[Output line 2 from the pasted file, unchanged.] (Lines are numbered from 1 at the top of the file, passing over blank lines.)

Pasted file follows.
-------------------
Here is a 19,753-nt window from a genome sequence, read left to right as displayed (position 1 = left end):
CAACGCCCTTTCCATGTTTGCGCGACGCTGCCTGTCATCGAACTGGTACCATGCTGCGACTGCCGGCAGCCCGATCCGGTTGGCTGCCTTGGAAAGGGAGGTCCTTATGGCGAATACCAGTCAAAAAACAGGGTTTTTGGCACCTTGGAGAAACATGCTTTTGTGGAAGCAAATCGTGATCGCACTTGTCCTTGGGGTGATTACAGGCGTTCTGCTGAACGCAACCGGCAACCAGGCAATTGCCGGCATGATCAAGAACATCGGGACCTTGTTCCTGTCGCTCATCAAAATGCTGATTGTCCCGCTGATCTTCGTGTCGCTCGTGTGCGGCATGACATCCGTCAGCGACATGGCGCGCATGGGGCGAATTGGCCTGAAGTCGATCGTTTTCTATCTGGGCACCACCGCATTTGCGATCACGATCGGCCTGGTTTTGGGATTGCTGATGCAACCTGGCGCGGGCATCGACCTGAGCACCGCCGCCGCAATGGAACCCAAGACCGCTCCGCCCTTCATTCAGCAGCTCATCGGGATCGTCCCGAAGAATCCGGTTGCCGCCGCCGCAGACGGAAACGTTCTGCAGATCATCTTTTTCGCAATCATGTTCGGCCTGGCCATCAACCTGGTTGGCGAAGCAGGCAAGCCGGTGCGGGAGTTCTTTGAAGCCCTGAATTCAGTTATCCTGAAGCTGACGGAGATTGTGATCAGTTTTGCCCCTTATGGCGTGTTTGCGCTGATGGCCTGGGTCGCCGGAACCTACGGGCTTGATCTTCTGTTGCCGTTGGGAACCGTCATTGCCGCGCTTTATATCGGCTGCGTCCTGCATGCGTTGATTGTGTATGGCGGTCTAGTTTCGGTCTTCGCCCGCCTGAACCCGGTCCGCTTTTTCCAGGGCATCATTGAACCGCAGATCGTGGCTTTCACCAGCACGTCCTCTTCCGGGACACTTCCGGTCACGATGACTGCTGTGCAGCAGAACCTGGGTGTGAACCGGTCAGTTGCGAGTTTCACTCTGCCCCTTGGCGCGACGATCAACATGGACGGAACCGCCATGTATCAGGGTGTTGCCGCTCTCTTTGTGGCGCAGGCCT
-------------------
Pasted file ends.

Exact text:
CAACGCCCTTTCCATGTTTGCGCGACGCTGCCTGTCATCGAACTGGTACCATGCTGCGACTGCCGGCAGCCCGATCCGGTTGGCTGCCTTGGAAAGGGAGGTCCTTATGGCGAATACCAGTCAAAAAACAGGGTTTTTGGCACCTTGGAGAAACATGCTTTTGTGGAAGCAAATCGTGATCGCACTTGTCCTTGGGGTGATTACAGGCGTTCTGCTGAACGCAACCGGCAACCAGGCAATTGCCGGCATGATCAAGAACATCGGGACCTTGTTCCTGTCGCTCATCAAAATGCTGATTGTCCCGCTGATCTTCGTGTCGCTCGTGTGCGGCATGACATCCGTCAGCGACATGGCGCGCATGGGGCGAATTGGCCTGAAGTCGATCGTTTTCTATCTGGGCACCACCGCATTTGCGATCACGATCGGCCTGGTTTTGGGATTGCTGATGCAACCTGGCGCGGGCATCGACCTGAGCACCGCCGCCGCAATGGAACCCAAGACCGCTCCGCCCTTCATTCAGCAGCTCATCGGGATCGTCCCGAAGAATCCGGTTGCCGCCGCCGCAGACGGAAACGTTCTGCAGATCATCTTTTTCGCAATCATGTTCGGCCTGGCCATCAACCTGGTTGGCGAAGCAGGCAAGCCGGTGCGGGAGTTCTTTGAAGCCCTGAATTCAGTTATCCTGAAGCTGACGGAGATTGTGATCAGTTTTGCCCCTTATGGCGTGTTTGCGCTGATGGCCTGGGTCGCCGGAACCTACGGGCTTGATCTTCTGTTGCCGTTGGGAACCGTCATTGCCGCGCTTTATATCGGCTGCGTCCTGCATGCGTTGATTGTGTATGGCGGTCTAGTTTCGGTCTTCGCCCGCCTGAACCCGGTCCGCTTTTTCCAGGGCATCATTGAACCGCAGATCGTGGCTTTCACCAGCACGTCCTCTTCCGGGACACTTCCGGTCACGATGACTGCTGTGCAGCAGAACCTGGGTGTGAACCGGTCAGTTGCGAGTTTCACTCTGCCCCTTGGCGCGACGATCAACATGGACGGAACCGCCATGTATCAGGGTGTTGCCGCTCTCTTTGTGGCGCAGGCCT